My group will be the recipients of any unusual or interesting "log in the attic" item pertaining to music that may have come into my possession. I will study any fact, investigate any short cut, study the worth of a gimmick, whatever may prove useful to my students.
I try to turn a student's confusion into an asset with "Delighted you asked me about that". By giving his problem my full attention we find the road to clarity. The class comes along for the ride. More than likely it was their puzzle, too.
Welcome the unexpected problem; this is the very food that vitalizes the class.
With a keen eye, I watch for any slight loss of attention of a student and go after my lost sheep with my class helping me all the way to bring him back into the fold. My classes encourage each other to a remarkable degree.
I also give them questionnaires to find out how to improve the quality of my teaching and incidentally to keep tuned in to my student's wave-length.
Be ready to do an about face when necessary while keeping a light but firm rein on the proceedings. Don't spoil a great adventure by travelling the Freeway exclusively. Take a side street. Use an occasional detour. A dead end street can be viewed from both directions. Let the group fire your imagination and watch their potential show through. Don't insist on perfection from these complex individuals. Your job is to develop in them such a love affair with music that they may never be lonely again. Teach them the art of being perennial amateurs, forever thrilled by the glow of each new discovery.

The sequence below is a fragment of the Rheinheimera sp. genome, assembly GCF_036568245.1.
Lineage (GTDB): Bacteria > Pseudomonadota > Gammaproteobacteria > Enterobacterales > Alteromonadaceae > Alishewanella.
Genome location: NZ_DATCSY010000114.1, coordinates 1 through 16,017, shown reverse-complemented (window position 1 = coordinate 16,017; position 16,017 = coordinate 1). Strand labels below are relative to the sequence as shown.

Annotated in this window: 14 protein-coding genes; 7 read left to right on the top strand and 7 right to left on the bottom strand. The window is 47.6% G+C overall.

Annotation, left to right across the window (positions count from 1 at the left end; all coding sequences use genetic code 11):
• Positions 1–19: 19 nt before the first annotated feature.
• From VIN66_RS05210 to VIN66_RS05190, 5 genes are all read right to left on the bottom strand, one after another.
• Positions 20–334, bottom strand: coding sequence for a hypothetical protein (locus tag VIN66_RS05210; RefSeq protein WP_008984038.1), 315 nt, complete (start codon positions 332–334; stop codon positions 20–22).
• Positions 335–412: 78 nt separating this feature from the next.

It is only a question of understanding their fears and helping them to renew their faith in their own value as an important worthwhile person.
And do adults learn this way? I never cease to be amazed by their accomplishments. Brand new students will play for their classmates and soon will perform at the school's closing exercise while hundreds of guests listen attentively. Imagine!
These students are actively participating in the mainstream of life. There is little risk of their sitting on the sidelines and becoming bored. They feel alive. There is a mutual feeling of fellowship between us.
Is this type of work gratifying to the teacher? One of my classes wrote me this verse:
To be a "sharp" teacher
Who struck the right "note" with us
Without a "quaver" hemi, demi, or semi,
We extend our "augmented" thanks
That will never be "diminished".
What teacher could ask for more?
April 7, 2000